Sugar Bowl loss doesn’t detract from Oklahoma State’s ‘15 season success

By any measure, Oklahoma State’s football team over-achieved this season.

The Cowboys were one game away from winning the Big 12 Championship and they played in the Sugar Bowl despite being picked as low as No. 6 in the conference in the preseason.

OSU lost to Mississippi 48-20 in the Sugar Bowl on New Year’s Day but that doesn’t diminish a 10-3 season for the Cowboys.

“That was a tough game for us,” said OSU coach Mike Gundy. “They’re a good football team.  We knew that before coming in.  And the snowball started downhill on us in the second quarter, and we couldn’t slow them down from big plays on offense. And they started running trick plays, kind of like what we did last year in our bowl game. And, offensively, we couldn’t establish a running game.

“And at that point, we became one dimensional, which we talked about that before, against a good team that runs well. So it was tough for us to play catch up. They could play three-man rush and drop eight in coverage being ahead by more than two scores and then three scores. And there’s not a lot of places to throw the football.”

Ole Miss had 554 yards of total offense (235 rushing, 347 passing) while holding Oklahoma State to 366 (63 rushing, 303 passing).

“So we hate that we didn’t play as good as we wanted to,” Gundy said.  “We wish we could have played better. In looking at it, I probably over practiced them.  We probably worked too much and didn’t give them a chance to catch their breath.  We had watched tape. And, obviously, I had watched tape. And I had a lot of respect for Ole Miss, their athleticism, and then their football team. And in hindsight maybe we overworked a little bit.”

QB Mason Rudolph started the game after missing nearly all of the regular season finale against Oklahoma due to an injury. Rudolph, who was questionable coming into the ballgame, hit 18-of-31 passes for 179 yards before being lifted in favor of J.W. Walsh late in the third quarter. In addition to his two touchdowns and a team-leading 74 rushing yards, Walsh was 9-of-14 form 124 yards.

“He was close.  He wasn’t his old self,” Gundy said of Rudolph. “The concern we had going in was just the number of practices he has been able to get really quality work.  His health improved considerably over the last week.  Going into it, for the most part    as you guys know, before we left, J.W. got all of the work to a certain extent.  So we got some out of it. He made some plays.  Two things contributed to us having a tough time in the second quarter.  As I mentioned, we got behind two scores. And they were able to play all pass.  But he was able to give us some play tonight.”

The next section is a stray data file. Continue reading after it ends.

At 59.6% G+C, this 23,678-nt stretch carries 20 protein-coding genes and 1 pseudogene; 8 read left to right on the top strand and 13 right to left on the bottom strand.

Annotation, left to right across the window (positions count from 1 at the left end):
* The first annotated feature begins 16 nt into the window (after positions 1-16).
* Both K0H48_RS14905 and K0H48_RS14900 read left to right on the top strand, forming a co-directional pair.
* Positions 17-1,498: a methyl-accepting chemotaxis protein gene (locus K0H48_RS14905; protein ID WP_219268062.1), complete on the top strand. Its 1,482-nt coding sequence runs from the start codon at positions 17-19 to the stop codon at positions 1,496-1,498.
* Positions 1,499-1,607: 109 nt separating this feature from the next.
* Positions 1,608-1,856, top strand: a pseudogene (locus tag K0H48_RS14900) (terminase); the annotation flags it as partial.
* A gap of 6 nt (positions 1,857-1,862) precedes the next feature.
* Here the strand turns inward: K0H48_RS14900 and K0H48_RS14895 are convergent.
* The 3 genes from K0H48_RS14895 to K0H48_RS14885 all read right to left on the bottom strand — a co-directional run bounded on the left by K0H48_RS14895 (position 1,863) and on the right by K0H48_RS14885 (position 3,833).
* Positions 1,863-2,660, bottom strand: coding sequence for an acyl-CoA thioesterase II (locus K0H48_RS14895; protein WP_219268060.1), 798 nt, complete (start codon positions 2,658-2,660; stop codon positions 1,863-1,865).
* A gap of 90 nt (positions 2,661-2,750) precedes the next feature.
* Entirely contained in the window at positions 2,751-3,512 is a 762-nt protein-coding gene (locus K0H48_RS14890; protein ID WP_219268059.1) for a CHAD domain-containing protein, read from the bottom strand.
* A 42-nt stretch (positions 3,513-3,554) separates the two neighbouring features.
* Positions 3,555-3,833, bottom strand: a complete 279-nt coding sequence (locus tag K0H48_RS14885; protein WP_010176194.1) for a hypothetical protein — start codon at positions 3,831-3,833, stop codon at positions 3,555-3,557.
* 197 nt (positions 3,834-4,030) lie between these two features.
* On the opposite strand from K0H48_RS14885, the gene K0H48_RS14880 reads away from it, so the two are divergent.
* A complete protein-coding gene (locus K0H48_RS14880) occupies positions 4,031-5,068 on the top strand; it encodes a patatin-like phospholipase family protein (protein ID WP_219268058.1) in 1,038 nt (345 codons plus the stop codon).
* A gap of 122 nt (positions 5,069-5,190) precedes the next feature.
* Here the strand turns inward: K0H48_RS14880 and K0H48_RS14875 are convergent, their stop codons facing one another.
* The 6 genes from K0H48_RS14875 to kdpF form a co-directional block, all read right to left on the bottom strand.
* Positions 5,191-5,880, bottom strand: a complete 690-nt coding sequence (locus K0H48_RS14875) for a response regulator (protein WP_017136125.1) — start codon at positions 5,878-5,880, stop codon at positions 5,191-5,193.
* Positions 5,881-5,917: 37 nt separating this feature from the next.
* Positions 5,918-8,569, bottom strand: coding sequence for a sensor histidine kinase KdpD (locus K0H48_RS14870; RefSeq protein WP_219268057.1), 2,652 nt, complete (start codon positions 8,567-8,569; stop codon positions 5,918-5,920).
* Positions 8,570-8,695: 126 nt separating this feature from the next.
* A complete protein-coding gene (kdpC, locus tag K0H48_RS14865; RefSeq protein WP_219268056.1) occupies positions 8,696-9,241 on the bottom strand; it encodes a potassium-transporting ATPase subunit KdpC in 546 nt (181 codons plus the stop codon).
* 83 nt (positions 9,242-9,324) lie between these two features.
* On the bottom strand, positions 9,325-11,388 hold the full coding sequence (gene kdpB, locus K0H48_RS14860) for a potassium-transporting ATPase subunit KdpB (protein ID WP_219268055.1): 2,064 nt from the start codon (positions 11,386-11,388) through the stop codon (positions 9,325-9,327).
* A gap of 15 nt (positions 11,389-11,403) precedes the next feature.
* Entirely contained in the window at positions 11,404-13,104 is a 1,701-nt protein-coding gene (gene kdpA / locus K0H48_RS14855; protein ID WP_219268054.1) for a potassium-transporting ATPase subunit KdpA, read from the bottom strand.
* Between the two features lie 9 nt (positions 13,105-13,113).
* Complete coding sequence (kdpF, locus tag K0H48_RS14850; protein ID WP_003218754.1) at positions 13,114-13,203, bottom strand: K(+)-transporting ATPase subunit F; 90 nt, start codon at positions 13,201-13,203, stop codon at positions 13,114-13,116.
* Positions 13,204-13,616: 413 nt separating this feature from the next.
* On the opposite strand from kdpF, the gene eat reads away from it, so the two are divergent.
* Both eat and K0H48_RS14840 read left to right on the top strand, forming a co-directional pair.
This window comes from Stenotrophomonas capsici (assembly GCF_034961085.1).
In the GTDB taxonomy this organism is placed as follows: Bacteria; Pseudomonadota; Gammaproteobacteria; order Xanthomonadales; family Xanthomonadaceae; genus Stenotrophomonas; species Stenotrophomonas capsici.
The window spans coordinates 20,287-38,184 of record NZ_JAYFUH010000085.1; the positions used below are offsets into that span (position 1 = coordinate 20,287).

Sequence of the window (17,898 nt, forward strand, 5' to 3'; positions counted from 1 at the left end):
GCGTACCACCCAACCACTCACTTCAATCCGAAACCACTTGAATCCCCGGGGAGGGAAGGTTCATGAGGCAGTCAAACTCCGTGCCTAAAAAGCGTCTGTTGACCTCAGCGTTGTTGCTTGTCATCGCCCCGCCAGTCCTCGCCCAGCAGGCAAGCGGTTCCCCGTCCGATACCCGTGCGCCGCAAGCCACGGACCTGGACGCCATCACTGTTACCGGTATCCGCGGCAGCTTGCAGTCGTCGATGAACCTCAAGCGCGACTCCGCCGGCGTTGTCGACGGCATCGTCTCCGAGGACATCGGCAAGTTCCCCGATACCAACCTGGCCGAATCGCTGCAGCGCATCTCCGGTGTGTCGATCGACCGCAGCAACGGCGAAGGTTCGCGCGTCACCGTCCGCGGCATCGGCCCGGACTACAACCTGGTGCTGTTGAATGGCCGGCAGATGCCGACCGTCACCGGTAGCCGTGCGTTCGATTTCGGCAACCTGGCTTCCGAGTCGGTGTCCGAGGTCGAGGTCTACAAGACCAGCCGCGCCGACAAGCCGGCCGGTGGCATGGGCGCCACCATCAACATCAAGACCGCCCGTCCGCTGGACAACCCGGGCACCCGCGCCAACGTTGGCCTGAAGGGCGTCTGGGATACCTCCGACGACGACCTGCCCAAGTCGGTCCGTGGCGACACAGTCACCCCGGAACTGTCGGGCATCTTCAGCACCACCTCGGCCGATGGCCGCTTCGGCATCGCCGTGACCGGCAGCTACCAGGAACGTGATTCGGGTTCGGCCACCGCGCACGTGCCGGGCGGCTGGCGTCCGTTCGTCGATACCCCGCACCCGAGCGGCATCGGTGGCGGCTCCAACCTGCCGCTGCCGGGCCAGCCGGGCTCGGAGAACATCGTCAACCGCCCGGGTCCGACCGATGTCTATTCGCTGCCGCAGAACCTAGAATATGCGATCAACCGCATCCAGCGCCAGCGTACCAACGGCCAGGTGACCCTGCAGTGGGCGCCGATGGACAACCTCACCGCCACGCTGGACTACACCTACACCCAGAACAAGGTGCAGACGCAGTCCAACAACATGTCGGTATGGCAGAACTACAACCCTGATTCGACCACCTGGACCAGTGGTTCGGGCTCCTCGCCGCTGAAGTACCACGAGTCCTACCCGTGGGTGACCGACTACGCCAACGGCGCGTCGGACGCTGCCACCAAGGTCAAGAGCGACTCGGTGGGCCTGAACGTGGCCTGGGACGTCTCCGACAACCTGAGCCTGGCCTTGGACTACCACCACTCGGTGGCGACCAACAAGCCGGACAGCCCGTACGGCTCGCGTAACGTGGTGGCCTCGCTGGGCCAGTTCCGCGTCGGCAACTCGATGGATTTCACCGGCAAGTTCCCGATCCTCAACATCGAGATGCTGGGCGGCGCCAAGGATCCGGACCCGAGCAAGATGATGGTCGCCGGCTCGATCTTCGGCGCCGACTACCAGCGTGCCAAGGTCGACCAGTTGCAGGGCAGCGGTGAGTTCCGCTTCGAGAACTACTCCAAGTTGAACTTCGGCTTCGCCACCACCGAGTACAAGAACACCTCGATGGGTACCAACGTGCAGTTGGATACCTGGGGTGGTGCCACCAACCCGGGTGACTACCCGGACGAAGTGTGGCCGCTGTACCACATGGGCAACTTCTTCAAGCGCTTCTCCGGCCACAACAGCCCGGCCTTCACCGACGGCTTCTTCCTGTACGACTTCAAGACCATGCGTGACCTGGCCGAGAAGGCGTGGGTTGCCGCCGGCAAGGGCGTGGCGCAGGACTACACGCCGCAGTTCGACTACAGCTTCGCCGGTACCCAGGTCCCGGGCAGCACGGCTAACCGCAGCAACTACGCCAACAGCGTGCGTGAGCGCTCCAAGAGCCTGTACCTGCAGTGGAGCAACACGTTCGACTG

Walsh accounted for at least one touchdown in every game this season. He finished the year with 13 scores on the ground and 13 through the air. Walsh ends his OSU career with the ninth-most completions (299), ninth-most passing yards (3,917) and sixth-most passing touchdowns (36) in school history. He was also responsible for 26 touchdowns in 2015, a mark that ties for the eighth-most in a single season at Oklahoma State.

“I said the same thing after the last two games of the season,” Gundy said. “I just don’t want to take away from this time and the guys coming together and winning 10 football games.  It’s not easy to win 10 football games. We’re very proud of them for that.  We were a little beat up late in the year, and that showed up at times.  So as a coaching staff we have to have a tremendous commitment to recruiting to continue to build some depth. And I think, when you’re in games like this, the depth becomes very, very important.”

Jordan Burton recorded a sack in the first quarter to bring his season total to 3.5. Vincent Taylor recorded his fifth sack of year two plays later. Oklahoma State has recorded multiple sacks in 12 games this season. The Cowboys entered the bowl season ranked fourth nationally with 3.2 sacks per game, a mark that also leads the Big 12. OSU finished the bowl game with two sacks.

Defensive end Emmanuel Ogbah ended the season with the most quarterback hurries in school history (26) and is now ranked fourth in total career tackles for loss (40) and fourth in career sacks (28.0). This season, Ogbah had 13 sacks, a mark that qualifies for the third-most in a single season in school history. His 17.5 tackles for loss also tie for the sixth-most in a single season.

The Sugar Bowl marked the final collegiate game for 17 Cowboy seniors, including Jimmy Bean, Corey Bennett, Kris Catlin, Trace Clark, Kameron Doolittle, Josh Elias, David Glidden, Colby Hegwood, Michael Hunter, Miketavius Jones, Kevin King, Kevin Peterson, Bryant Reber, Jeremy Seaton, Brandon Sheperd, Ryan Simmons and J.W. Walsh.

That group of seniors had one of the best runs in Oklahoma State history, highlighted by a Big 12 championship and three trips to games now referred to as New Year’s Six bowls in the last five years.

“I was proud of our team,” Gundy said. “We competed right until the end.  I didn’t see anybody that laid down.  I told them that in the locker room.  Sometimes life doesn’t go the way you want it to. But we have to give them credit, their game plan, their coaches, their players.  They made plays.  We had a chance to stay in it early.  We dropped a couple passes in the second quarter to convert some drives.  We had a big pass. We had a callback. We had a hands to the face where we were going to be first down on the 25 or so. That hurt us at that time. It put us in a long, long yardage situation.  And then we missed a couple of throws.

“So, we told our seniors that we appreciate everything they have done and that they will always be a big part of our team, Oklahoma State University. And the young guys, they will get a week or so off here and get back to school. And we’ll get back to work in the off season, and start working as a coaching staff and recruiting and get ready to roll for next year.”